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JC Penney’s Million Women Walkout

October 30, 2012 Leave a comment

While shying away from using the word coupon, JC Penney’s recent delivery of a $10 “gift” to its email newsletter recipients demonstrated that the beleaguered department store was finally bending to what its customers have been asking for all along: a deal. Since the commencement of its “Fair & Square” promotional strategy in Q1 of 2012, JC Penney has been fighting a losing battle with its dwindling customer base, trying to spoon feed shoppers everyday low pricing like its ice cream, while in reality they were tasting [insert your least favorite veggie here]. What did JC Penney forget? In this economy, consumers have the upper hand with retailers.

With sales set in a tailspin during the first half of the year, it’s obvious that “Fair & Square” was a costly turnabout for both JC Penney and its customers.  But what price did JC Penney pay in terms of lost shoppers?

According to the Consumer Equity Index™ for the highly competitive women’s clothing segment, JC Penney’s share of female customers shrank 13% in the past year, leaving the department store with an index of 86.9 (baseline index = 100).* That equates to a loss of 1.3 million of the department store’s most loyal female women’s clothing shoppers.

With their million woman march out of JC Penney, these shoppers appear to have gravitated to Kohl’s (index = 104.5), Macy’s (116.1), Target (121.6), and even Walmart (112.2) for their women’s apparel purchases. Female shopper share for each of these competitors has increased over the past 13 months:

A million shoppers are a lot to lose in a year’s time – especially in just one category – but the numbers become even more sobering when you consider how much potential revenue JC Penney let slip from its grasp. With the average female spending more than $500 per year within the women’s clothing segment, an estimated $745 million in potential revenue has walked out of JC Penney’s women’s department over the past year – that’s a big share of purse, if you will.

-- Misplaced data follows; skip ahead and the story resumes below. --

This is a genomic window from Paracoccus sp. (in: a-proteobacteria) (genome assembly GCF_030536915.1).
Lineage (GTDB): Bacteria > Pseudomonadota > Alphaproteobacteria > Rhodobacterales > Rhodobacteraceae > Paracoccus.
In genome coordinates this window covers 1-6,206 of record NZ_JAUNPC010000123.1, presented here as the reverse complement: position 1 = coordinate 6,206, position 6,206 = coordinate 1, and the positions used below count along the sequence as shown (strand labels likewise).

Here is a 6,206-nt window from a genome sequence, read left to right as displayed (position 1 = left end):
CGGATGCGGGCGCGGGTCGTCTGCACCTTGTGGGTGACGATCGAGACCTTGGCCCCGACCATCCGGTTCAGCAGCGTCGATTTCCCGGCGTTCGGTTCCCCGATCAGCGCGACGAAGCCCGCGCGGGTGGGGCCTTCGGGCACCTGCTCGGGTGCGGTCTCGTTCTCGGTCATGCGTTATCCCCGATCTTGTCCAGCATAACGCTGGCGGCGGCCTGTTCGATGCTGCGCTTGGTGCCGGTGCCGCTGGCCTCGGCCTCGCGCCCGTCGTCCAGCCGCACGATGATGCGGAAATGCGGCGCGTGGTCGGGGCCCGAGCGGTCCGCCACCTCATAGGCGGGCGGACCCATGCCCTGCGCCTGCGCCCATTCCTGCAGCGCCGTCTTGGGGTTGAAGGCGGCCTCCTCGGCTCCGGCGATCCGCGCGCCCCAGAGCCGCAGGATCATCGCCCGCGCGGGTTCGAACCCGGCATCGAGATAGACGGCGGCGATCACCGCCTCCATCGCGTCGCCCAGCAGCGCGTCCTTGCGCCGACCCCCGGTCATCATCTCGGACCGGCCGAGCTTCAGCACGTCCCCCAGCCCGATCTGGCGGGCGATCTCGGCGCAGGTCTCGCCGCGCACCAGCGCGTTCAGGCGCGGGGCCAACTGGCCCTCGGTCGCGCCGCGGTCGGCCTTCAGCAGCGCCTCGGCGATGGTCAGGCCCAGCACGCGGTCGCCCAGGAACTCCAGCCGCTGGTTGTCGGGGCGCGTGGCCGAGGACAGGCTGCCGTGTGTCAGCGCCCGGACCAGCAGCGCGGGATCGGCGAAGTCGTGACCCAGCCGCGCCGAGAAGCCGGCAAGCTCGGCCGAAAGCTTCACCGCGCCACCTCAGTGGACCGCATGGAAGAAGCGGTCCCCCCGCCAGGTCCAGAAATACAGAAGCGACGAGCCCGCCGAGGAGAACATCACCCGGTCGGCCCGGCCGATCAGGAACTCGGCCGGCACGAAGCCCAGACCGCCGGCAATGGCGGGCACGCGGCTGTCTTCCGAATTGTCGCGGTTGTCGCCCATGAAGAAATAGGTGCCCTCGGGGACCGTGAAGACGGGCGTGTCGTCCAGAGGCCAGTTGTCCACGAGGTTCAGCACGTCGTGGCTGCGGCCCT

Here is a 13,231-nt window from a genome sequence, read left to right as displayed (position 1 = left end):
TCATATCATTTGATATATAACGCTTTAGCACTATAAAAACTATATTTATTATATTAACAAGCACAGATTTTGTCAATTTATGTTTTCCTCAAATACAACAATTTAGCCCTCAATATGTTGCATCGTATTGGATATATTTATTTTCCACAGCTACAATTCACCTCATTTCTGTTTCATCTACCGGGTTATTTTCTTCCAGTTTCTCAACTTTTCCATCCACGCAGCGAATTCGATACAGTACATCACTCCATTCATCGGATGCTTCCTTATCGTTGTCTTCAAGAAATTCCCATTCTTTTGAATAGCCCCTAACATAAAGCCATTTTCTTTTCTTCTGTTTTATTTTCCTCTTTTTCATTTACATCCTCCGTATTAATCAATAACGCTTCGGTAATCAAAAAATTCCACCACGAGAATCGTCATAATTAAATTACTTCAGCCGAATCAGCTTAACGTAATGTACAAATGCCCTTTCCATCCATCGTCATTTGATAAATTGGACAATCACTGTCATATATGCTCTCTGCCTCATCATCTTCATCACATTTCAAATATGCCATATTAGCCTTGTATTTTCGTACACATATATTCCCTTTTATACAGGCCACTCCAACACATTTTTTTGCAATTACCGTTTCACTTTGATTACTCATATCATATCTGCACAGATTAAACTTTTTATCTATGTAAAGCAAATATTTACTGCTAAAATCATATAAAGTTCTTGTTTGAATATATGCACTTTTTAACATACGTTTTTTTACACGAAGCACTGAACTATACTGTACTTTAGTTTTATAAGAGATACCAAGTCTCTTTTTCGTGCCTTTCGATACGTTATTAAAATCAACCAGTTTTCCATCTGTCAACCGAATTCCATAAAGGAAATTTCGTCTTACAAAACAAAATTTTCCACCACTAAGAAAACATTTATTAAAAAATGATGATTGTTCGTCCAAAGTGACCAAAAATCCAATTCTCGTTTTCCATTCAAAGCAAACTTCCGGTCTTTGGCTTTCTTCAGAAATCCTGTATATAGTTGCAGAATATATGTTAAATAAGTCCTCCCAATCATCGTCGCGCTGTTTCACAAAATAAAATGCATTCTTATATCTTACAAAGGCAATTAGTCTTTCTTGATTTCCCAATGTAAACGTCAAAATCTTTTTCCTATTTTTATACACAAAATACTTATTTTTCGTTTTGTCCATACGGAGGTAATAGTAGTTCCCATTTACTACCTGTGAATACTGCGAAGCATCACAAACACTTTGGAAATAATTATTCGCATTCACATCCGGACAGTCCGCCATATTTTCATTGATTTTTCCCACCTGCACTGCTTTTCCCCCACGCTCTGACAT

JC Penney’s $10 gift comes at a pivotal time for retailing: the all-important holiday season. And with shoppers continuing to be drawn to sales, coupons, and promotions like moths to a flame, JC Penney is likely to see a short-term increase in the foot traffic it so desperately needs. However, while the department store indicates that this “gift” does not signal their return to couponing, if they want repeat customers, they may have to keep the coupons gifts coming.

* The Consumer Equity Index™ from BIGinsight™ is a year over year index showing growth or decline of consumer preference share. An index of 100 is flat, an index of 105 indicates 5% growth, while an index of 95 denotes 5% decline.

This post originally appeared on Forbes.com as a contribution to the Prosper Now blog.

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Can an iPhone 5 Save JC Penney?

It seems that Apple has the Midas Touch, and when JC Penney brought former SVP Ron Johnson on board in late 2011, it was heralded by many as a genius decision. Long relegated to the back of consumers’ minds [along with Sears], it appeared that this department store dinosaur was finally making a conscious effort to reinvigorate its stodgy image and arming itself to compete with its more present day foes: Macy’s, Kohl’s, and TJ Maxx.

With the advent of m-commerce, social media, and increasing connectivity, it seemed that this marriage between an Apple exec and JC Penney was a solid union – at least enough to advance the department store into 21st century retailing. However, as 2012 has progressed, it has become clear that the new “Fair & Square” JC Penney has gotten off to a very rocky start.

While JC Penney certainly has taken some steps in the right direction – focusing on exclusive brand names from the likes of Nicole Miller, Liz Claiborne, Mango, and even the Olsen twins takes a page from Kohl’s and Macy’s successful playbooks. Today’s consumers demand quality products at great prices, and they want to feel good about their purchases when walking out of the store. Here’s where JC Penney missteps: they have eliminated the excitement from the shoppers’ buying process. Having an extra 10-20% off coupon or buying an item on sale – which Kohl’s and Macy’s offer in abundance – gives the shopper the feeling that they’ve one-upped the retailer, i.e. the customer wins.